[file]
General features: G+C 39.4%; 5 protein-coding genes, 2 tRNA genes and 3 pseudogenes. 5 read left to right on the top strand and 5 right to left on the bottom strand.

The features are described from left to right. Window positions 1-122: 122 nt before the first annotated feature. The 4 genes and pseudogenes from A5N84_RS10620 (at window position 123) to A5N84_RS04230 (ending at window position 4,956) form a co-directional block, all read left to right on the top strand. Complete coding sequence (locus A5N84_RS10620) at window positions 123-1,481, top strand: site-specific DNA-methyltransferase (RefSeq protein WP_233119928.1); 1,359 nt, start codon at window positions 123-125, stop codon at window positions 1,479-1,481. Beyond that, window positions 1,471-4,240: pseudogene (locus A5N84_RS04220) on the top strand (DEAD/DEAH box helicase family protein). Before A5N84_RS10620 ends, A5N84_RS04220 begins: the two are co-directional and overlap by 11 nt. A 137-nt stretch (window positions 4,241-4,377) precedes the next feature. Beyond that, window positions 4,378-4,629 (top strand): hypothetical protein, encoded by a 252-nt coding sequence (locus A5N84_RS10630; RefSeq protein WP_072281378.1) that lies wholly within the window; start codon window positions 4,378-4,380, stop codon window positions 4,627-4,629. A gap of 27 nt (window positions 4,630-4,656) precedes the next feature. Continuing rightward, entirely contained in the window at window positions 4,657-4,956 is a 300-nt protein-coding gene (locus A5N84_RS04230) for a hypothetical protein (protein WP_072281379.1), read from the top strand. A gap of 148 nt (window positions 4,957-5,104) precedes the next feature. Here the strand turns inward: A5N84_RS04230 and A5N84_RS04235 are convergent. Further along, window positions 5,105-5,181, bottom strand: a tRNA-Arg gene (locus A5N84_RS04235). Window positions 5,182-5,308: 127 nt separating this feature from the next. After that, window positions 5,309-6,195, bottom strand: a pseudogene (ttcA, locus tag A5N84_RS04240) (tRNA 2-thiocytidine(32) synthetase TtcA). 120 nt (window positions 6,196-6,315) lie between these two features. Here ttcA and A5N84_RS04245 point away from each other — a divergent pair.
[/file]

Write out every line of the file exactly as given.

General features: G+C 39.4%; 5 protein-coding genes, 2 tRNA genes and 3 pseudogenes. 5 read left to right on the top strand and 5 right to left on the bottom strand.

The features are described from left to right. Window positions 1-122: 122 nt before the first annotated feature. The 4 genes and pseudogenes from A5N84_RS10620 (at window position 123) to A5N84_RS04230 (ending at window position 4,956) form a co-directional block, all read left to right on the top strand. Complete coding sequence (locus A5N84_RS10620) at window positions 123-1,481, top strand: site-specific DNA-methyltransferase (RefSeq protein WP_233119928.1); 1,359 nt, start codon at window positions 123-125, stop codon at window positions 1,479-1,481. Beyond that, window positions 1,471-4,240: pseudogene (locus A5N84_RS04220) on the top strand (DEAD/DEAH box helicase family protein). Before A5N84_RS10620 ends, A5N84_RS04220 begins: the two are co-directional and overlap by 11 nt. A 137-nt stretch (window positions 4,241-4,377) precedes the next feature. Beyond that, window positions 4,378-4,629 (top strand): hypothetical protein, encoded by a 252-nt coding sequence (locus A5N84_RS10630; RefSeq protein WP_072281378.1) that lies wholly within the window; start codon window positions 4,378-4,380, stop codon window positions 4,627-4,629. A gap of 27 nt (window positions 4,630-4,656) precedes the next feature. Continuing rightward, entirely contained in the window at window positions 4,657-4,956 is a 300-nt protein-coding gene (locus A5N84_RS04230) for a hypothetical protein (protein WP_072281379.1), read from the top strand. A gap of 148 nt (window positions 4,957-5,104) precedes the next feature. Here the strand turns inward: A5N84_RS04230 and A5N84_RS04235 are convergent. Further along, window positions 5,105-5,181, bottom strand: a tRNA-Arg gene (locus A5N84_RS04235). Window positions 5,182-5,308: 127 nt separating this feature from the next. After that, window positions 5,309-6,195, bottom strand: a pseudogene (ttcA, locus tag A5N84_RS04240) (tRNA 2-thiocytidine(32) synthetase TtcA). 120 nt (window positions 6,196-6,315) lie between these two features. Here ttcA and A5N84_RS04245 point away from each other — a divergent pair.